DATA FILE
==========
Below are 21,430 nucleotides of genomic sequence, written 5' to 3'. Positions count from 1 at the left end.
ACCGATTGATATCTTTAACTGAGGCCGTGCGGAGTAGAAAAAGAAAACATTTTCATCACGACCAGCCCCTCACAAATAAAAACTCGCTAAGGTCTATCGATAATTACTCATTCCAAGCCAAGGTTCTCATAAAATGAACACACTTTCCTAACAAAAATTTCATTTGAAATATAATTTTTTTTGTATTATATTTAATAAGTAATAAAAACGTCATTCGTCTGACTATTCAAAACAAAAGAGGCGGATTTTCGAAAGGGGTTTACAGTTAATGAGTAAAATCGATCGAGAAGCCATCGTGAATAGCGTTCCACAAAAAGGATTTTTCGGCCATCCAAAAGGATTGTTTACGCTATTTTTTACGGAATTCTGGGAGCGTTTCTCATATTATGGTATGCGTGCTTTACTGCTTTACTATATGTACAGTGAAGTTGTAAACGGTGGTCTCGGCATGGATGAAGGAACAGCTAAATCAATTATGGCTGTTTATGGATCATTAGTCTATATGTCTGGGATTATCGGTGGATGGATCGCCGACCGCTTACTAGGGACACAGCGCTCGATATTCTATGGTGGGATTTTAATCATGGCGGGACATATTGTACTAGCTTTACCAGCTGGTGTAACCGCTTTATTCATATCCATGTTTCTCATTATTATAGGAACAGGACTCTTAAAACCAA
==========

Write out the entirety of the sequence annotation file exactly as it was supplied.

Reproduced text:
Below are 21,430 nucleotides of genomic sequence, written 5' to 3'. Positions count from 1 at the left end.
ACCGATTGATATCTTTAACTGAGGCCGTGCGGAGTAGAAAAAGAAAACATTTTCATCACGACCAGCCCCTCACAAATAAAAACTCGCTAAGGTCTATCGATAATTACTCATTCCAAGCCAAGGTTCTCATAAAATGAACACACTTTCCTAACAAAAATTTCATTTGAAATATAATTTTTTTTGTATTATATTTAATAAGTAATAAAAACGTCATTCGTCTGACTATTCAAAACAAAAGAGGCGGATTTTCGAAAGGGGTTTACAGTTAATGAGTAAAATCGATCGAGAAGCCATCGTGAATAGCGTTCCACAAAAAGGATTTTTCGGCCATCCAAAAGGATTGTTTACGCTATTTTTTACGGAATTCTGGGAGCGTTTCTCATATTATGGTATGCGTGCTTTACTGCTTTACTATATGTACAGTGAAGTTGTAAACGGTGGTCTCGGCATGGATGAAGGAACAGCTAAATCAATTATGGCTGTTTATGGATCATTAGTCTATATGTCTGGGATTATCGGTGGATGGATCGCCGACCGCTTACTAGGGACACAGCGCTCGATATTCTATGGTGGGATTTTAATCATGGCGGGACATATTGTACTAGCTTTACCAGCTGGTGTAACCGCTTTATTCATATCCATGTTTCTCATTATTATAGGAACAGGACTCTTAAAACCAA